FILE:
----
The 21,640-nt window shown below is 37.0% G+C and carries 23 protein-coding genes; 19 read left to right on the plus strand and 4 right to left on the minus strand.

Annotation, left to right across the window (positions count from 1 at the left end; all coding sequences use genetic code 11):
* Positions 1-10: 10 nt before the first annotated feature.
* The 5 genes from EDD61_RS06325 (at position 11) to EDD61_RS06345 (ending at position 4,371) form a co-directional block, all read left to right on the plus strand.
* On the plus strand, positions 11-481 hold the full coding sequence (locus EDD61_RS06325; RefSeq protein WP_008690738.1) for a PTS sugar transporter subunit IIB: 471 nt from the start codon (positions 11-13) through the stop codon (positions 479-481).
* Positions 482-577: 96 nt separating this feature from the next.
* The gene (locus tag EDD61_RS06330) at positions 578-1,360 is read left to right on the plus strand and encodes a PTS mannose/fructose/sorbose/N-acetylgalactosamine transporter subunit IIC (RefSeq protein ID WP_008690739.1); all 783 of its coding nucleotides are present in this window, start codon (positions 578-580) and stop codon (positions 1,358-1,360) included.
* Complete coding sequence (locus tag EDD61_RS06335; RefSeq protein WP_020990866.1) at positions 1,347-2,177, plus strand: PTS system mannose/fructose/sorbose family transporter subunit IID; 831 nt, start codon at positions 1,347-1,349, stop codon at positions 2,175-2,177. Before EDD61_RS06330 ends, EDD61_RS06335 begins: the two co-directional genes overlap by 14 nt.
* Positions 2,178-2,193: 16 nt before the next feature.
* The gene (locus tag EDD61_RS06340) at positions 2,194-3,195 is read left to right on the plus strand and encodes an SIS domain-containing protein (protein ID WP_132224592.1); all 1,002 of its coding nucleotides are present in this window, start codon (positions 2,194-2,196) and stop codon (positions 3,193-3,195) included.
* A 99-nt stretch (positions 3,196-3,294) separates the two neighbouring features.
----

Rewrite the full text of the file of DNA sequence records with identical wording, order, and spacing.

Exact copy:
The 21,640-nt window shown below is 37.0% G+C and carries 23 protein-coding genes; 19 read left to right on the plus strand and 4 right to left on the minus strand.

Annotation, left to right across the window (positions count from 1 at the left end; all coding sequences use genetic code 11):
* Positions 1-10: 10 nt before the first annotated feature.
* The 5 genes from EDD61_RS06325 (at position 11) to EDD61_RS06345 (ending at position 4,371) form a co-directional block, all read left to right on the plus strand.
* On the plus strand, positions 11-481 hold the full coding sequence (locus EDD61_RS06325; RefSeq protein WP_008690738.1) for a PTS sugar transporter subunit IIB: 471 nt from the start codon (positions 11-13) through the stop codon (positions 479-481).
* Positions 482-577: 96 nt separating this feature from the next.
* The gene (locus tag EDD61_RS06330) at positions 578-1,360 is read left to right on the plus strand and encodes a PTS mannose/fructose/sorbose/N-acetylgalactosamine transporter subunit IIC (RefSeq protein ID WP_008690739.1); all 783 of its coding nucleotides are present in this window, start codon (positions 578-580) and stop codon (positions 1,358-1,360) included.
* Complete coding sequence (locus tag EDD61_RS06335; RefSeq protein WP_020990866.1) at positions 1,347-2,177, plus strand: PTS system mannose/fructose/sorbose family transporter subunit IID; 831 nt, start codon at positions 1,347-1,349, stop codon at positions 2,175-2,177. Before EDD61_RS06330 ends, EDD61_RS06335 begins: the two co-directional genes overlap by 14 nt.
* Positions 2,178-2,193: 16 nt before the next feature.
* The gene (locus tag EDD61_RS06340) at positions 2,194-3,195 is read left to right on the plus strand and encodes an SIS domain-containing protein (protein ID WP_132224592.1); all 1,002 of its coding nucleotides are present in this window, start codon (positions 2,194-2,196) and stop codon (positions 3,193-3,195) included.
* A 99-nt stretch (positions 3,196-3,294) separates the two neighbouring features.